To survive a tail risk wipe out like this year would require owning negative delta:

  • You could achieve that with a mix of bullish and bearish positions.
  • You could ratio your spreads, buying slightly more long puts than short.
  • You could defend positions, rolling the long puts down and with each roll, slightly increase the number of long puts, turning the position into a backspread. This did quite nicely in March though the massive increase in implied volatility made this harder later in the month.
  • You could flip from bullish to bearish verticals due to market conditions but this one is far easier said than done given the speed of March's descent.
  • You could buy some OTM index puts as a global hedge.

Regarding the last one, due to the market run up, for the past few years I have purchased one year or longer SPY LEAP verticals with the long leg 10% OTM and the short leg 20% OTM as a portfolio hedge. Cost has been approximately 1.5% or so of the principal. With a few leg out and ins of the short leg during the year, the total cost was reduced to under 1%. Despite this, it was a total waste of money in 2018 and 2019.

Their purpose was to hedge a chunk of my long equity exposure. Toward the end of the year the short leg tends to be near worthless and I cover it, ending up with decayed long puts. Several months before they expire (before the accelerated last months of theta decay), I roll them into the next year's new protective vertical. Needless to say, those long puts paid off quite nicely this year, massively reducing my equity losses.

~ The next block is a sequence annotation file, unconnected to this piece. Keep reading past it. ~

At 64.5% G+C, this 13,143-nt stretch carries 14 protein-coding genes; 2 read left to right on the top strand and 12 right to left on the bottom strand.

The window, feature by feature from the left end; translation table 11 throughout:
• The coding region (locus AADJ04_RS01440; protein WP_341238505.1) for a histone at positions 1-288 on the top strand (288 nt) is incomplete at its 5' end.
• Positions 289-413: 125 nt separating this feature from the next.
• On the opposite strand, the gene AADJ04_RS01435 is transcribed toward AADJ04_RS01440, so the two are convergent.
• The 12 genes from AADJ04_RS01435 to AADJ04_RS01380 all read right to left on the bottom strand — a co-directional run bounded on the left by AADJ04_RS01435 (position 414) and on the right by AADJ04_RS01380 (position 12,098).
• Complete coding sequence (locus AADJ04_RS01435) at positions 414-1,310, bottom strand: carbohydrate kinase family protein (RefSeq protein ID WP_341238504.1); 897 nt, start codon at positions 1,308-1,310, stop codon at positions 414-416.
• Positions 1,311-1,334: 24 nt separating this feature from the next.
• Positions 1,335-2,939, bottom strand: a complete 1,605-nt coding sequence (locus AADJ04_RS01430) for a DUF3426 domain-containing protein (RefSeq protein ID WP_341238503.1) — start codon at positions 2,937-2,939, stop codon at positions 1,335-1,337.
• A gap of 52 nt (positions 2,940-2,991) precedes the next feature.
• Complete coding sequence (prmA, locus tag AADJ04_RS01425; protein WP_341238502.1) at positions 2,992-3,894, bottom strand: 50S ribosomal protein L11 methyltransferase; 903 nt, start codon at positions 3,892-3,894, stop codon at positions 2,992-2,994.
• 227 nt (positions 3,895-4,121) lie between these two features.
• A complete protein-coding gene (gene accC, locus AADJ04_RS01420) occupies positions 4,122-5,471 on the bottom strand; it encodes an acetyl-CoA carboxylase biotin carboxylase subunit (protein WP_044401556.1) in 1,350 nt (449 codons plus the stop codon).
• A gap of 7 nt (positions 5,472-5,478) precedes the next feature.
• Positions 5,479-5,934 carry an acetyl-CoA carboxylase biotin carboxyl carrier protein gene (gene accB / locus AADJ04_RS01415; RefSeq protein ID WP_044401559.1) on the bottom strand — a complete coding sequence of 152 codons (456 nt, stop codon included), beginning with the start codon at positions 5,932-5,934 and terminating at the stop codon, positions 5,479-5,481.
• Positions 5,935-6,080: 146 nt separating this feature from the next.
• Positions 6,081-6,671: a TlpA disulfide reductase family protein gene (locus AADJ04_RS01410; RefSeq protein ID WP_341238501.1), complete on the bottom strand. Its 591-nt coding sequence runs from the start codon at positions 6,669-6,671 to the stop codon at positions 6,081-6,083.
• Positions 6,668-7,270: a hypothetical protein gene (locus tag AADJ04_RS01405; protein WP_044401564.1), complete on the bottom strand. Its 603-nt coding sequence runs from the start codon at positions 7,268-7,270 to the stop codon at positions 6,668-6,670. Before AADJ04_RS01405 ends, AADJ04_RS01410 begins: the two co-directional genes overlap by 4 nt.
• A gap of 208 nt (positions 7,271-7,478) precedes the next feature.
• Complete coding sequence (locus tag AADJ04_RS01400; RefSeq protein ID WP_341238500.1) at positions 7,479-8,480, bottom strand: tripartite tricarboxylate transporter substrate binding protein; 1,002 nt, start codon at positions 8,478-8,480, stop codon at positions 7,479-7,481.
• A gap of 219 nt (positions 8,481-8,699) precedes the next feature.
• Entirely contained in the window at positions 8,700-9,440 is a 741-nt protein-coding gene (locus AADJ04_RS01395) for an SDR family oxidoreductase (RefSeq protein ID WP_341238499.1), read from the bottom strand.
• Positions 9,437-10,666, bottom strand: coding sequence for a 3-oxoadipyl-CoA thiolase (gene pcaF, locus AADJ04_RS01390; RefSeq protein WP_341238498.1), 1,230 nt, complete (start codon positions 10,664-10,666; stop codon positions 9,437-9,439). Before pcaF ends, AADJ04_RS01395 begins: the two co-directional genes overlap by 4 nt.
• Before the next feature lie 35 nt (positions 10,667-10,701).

Per the answer by RWP, you could delve deep into statistical analysis and derive a precise probability based on some period of historical data. It's just my opinion but I think that's a bit of a wild goose chase because it's based on data from previous months and a tail risk event like March doesn't care about your probability number. Your survival will be based on the choice of strategy(ies) as I listed above as well as your ability to manage and adjust your positions or shut them down to cut your losses (active risk management).

Lastly, some suggest that the delta of an option provides a loose approximation of the probability that the option will finish ITM. Probability Of Touch is about double that. I'm not too keen on this because implied volatility affects delta, more so when OTM so such a probability number can fluctuate significantly. Ball park number? Yes. Accurate. Methinks not.

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    Wow! Great answer. I'm definitely going to look into some of these strategies to mitigate my risk instead of taking the caveman approach to a friendly market. I suppose if you're a war-fighter, its best to take cover while firing instead of hoping for the best. – Amar Srivastava Apr 17 at 2:18
  • There are no free lunches. The trade off with hedging is that there's a cost to risk reduction. Make sure that you understand the what ifs of any strategy that you choose as well as any adjustments that you contemplate. Yes, being a ducking and running war fighter is sometimes the path of least resistance but for most retail investors and traders, it's one of the hardest things to do. Breakevenitis is a serious problem to suffer from. – Bob Baerker Apr 17 at 2:51